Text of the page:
Thursday, August 28, 2008

36(ish) hours in the Berkshires

Friday:7:30 PM: Head to Route 7 Grill (999 Main St., Great Barrington, MA) for some of the best farm-to-table BBQ around. Eat pulled pork, baked beans, corn bread, and some that amazing macaroni and cheese with the hardened cheesey top. Buy an "eat meat" shirt on the way out.

9:00 PM: Drive to up route 7 into Dalton. Eat the raspberry filled sugar cookie that your mom has brought to the house. Sleep like you're dead.

12:00 PM: Drive to Lenox. Poke around The Bookshop, grab an ice cream cone at SoCo Creamery, and walk through the craft fair across the street from the library.
6:00 PM: Visit Tanglewood for the last concerts of the season at the Jazz Festival. Put your quilt down and fire-up your tea lights. Climb the tree and wander around in the maze before it gets too dark. Have a glass of wine, eat some olives, talk about teaching and college and golf with your parents.

8:00 PM: Eat Peter's summer chili with homemade fresh salsa. Put your fleece on (it's already chilly), and lie back to watch for shooting stars.
12:30 PM: Head to Saratoga for the last horse races of the season. Read what the experts are picking and place $2 bets on the long-shots for every race. Win big.

5:00 PM: Walk around Saratoga. Wander into the wine store if they're doing a tasting, buy a scarf, check the sale rack at the Gap.

7:30 PM: Eat dinner at Max London's (466 Broadway, Saratoga Springs, NY). Order the lemony anchovie crostini and the fantastic clam pizza.

8:30 PM: Stop at Eugenio's Cafe (419 Broadway, Saratoga Springs, NY) for a bambini gelato and a quick coffee before the drive home. Good bye summer, hello New York.

Update on 10/12/12: Fun news, friends! I put together a mini travel guide on the BerkshiresI kept it short so that I was only sharing my absolute favorite things in that area. Hope you enjoy!

Tuesday, August 26, 2008

So long, summer vacation

Even though I don't get the summer off, I certainly benefit from it in some ways while Peter is on summer vacation. This week, Peter is returning the world of early (very, very early) mornings, lesson planning, and paper grading, and I thought it would be the perfect time to make him a gussied-up version of a weeknight dinner.

I know that ratatouille might not be categorized as fancy food by some, but I'd never made it before, and I'm always a bit leery of recipes with lots of ingredients and steps (even if the ingredients are all from the farm stand and the steps are just a long series of chopping and stirring).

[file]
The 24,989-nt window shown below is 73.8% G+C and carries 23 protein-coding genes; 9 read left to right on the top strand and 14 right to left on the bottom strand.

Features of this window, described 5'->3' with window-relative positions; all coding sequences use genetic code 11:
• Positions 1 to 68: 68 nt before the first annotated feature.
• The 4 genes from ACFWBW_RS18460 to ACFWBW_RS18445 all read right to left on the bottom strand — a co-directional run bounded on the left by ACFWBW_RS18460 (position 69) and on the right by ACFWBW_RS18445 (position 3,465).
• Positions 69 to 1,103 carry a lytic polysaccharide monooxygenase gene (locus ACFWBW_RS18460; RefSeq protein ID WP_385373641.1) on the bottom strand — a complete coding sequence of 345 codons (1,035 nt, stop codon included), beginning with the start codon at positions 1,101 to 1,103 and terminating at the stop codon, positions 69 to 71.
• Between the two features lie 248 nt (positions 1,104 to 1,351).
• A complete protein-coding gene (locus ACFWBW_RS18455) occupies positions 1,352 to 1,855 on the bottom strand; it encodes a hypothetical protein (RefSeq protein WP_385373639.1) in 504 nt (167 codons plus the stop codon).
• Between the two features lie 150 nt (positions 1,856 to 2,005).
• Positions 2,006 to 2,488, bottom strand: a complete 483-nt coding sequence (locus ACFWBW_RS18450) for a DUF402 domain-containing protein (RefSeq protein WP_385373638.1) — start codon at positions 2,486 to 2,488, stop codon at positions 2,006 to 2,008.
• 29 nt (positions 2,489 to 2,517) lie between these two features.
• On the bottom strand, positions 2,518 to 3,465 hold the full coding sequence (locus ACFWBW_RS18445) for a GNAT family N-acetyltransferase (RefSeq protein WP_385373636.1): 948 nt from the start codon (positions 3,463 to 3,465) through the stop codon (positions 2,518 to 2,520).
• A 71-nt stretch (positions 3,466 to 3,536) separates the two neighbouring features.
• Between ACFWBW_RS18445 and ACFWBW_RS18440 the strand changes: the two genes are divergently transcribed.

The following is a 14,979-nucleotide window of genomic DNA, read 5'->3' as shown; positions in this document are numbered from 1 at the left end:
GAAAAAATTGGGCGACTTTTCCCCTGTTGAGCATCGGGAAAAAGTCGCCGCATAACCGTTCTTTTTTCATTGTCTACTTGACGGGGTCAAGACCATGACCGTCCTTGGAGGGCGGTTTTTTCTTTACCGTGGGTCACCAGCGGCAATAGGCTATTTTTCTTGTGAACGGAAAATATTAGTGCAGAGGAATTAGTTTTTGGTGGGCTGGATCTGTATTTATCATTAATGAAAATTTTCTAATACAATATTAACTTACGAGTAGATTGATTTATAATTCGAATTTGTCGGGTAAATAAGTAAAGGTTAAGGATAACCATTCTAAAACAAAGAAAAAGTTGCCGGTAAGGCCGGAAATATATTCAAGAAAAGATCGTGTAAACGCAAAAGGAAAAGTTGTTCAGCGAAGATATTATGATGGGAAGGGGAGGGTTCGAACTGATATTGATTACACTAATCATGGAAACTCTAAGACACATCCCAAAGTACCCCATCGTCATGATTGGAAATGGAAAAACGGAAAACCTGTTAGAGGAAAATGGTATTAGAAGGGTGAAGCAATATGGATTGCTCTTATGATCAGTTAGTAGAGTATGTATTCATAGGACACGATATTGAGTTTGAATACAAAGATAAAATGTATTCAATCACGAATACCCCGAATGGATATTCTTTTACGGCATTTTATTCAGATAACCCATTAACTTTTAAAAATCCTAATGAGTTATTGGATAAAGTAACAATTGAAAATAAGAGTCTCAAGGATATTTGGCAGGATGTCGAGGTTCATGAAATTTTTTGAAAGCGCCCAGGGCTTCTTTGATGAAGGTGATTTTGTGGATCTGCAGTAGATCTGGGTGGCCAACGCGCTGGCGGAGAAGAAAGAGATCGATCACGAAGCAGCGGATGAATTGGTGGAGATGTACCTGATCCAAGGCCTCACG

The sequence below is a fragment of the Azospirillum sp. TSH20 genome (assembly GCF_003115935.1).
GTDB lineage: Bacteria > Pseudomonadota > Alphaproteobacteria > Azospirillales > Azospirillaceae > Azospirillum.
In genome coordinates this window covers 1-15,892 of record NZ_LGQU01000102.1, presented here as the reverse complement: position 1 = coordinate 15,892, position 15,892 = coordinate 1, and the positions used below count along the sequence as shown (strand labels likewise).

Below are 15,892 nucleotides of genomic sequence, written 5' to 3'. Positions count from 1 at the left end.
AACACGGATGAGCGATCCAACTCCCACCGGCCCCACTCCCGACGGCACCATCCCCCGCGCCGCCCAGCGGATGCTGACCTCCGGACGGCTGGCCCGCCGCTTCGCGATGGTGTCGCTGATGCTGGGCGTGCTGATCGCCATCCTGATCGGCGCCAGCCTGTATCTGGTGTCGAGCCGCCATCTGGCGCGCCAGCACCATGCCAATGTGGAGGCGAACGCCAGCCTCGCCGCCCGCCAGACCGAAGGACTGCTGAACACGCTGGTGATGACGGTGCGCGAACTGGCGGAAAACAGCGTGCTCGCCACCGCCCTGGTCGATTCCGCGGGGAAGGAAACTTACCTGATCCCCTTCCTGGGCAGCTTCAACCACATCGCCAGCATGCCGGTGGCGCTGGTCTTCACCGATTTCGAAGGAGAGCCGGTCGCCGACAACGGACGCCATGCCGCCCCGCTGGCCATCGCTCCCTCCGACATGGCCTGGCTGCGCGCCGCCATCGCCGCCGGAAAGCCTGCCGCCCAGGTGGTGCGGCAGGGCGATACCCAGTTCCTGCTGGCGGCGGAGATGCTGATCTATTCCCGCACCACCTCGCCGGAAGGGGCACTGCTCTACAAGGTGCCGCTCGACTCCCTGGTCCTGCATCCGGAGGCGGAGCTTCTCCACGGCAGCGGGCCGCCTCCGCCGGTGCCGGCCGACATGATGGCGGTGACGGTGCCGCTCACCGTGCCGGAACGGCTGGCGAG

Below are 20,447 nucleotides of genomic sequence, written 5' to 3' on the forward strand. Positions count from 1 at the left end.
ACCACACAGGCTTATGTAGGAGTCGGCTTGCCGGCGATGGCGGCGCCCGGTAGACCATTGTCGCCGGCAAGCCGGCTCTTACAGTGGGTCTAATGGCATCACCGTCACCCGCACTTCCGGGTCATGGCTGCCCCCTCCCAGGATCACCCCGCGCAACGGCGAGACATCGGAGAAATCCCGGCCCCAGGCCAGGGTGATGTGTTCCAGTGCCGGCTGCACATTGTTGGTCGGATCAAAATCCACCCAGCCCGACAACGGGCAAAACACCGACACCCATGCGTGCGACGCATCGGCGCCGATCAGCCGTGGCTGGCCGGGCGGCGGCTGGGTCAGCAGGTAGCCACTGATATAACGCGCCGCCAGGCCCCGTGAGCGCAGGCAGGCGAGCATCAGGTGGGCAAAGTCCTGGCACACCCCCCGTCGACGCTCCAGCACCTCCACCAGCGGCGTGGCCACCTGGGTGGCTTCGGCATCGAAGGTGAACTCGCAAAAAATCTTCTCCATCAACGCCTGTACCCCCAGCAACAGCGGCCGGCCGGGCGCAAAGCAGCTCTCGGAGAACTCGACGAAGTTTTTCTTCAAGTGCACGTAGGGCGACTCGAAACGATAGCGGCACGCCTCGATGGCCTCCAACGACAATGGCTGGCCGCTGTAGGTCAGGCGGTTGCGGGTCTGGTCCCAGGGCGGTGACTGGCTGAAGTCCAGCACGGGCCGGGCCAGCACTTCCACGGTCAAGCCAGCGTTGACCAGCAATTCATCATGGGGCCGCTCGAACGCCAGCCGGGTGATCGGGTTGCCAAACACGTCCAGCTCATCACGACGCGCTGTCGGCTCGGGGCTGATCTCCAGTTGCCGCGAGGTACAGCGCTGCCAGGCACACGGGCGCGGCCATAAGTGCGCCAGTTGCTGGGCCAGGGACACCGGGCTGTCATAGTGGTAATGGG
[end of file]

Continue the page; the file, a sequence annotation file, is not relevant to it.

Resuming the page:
For the main course, I decided to try a version of this stuffed chicken recipe from the kitchn. It felt fancy but still easy -- the perfect combination for this kind of dinner. I made mine with lots of fresh basil and goat cheese, but the idea is the same, and it was a total hit.

And dessert. This little dinner offered the perfect excuse (ahem, opportunity) to make this truly life changing molten chocolate cake with peanut butter filling.  


You will need:
3 medium tomatoes (like these!)
6 cloves garlic, thinly sliced
20 fresh basil leaves, torn in half
2 small eggplants or 1 large eggplant, cut into 1 inch cubes
1 cup olive oil
2 teaspoons salt
1 medium onion
1 bell pepper, cut into 1 inch pieces
1 medium zucchini, cut into 1 inch pieces
Black pepper
Parmesan cheese

Cut an "X" in the bottom of the tomatoes and put them into a pot of boiling water for 1 minute. Remove and cool enough so that you can remove the skin. Chop them up and add to a pot with the basil, garlic, and some olive oil. Simmer for about 30 minutes.

While the sauce is simmering, toss your eggplant with a touch of salt and let it sit in a colander in the sink for about 30 minutes. 

In a large pot, cook the onions with a sprinkle of salt and olive oil for about five minutes, and then remove to a bowl. Repeat this process with the pepper, zucchini, and finally the eggplant.  Add all the vegetable back to the pan, and pour the tomato sauce on top. Cover and simmer for at least half an hour, but an hour is better.  Serve with some parmesan cheese on top. 

Saturday, August 23, 2008

Stark tomatoes

I'm a bit of a worshipper when it comes food celebrities. So when I saw these gorgeous bins of heirloom tomatoes at Union Square from Tim Stark, I knew it would be worth it (even at $7 a bin). 

And oh my, it was.  It would be silly to write a recipe for this little salad since all I did was drizzle the sliced tomatoes with olive oil and sprinkle salt and pepper on top.  Each color had a different texture to the skin, a different tang to the acidity. 

Here's to hoping you have some beautiful tomatoes of your own to enjoy this week.  

Thursday, August 21, 2008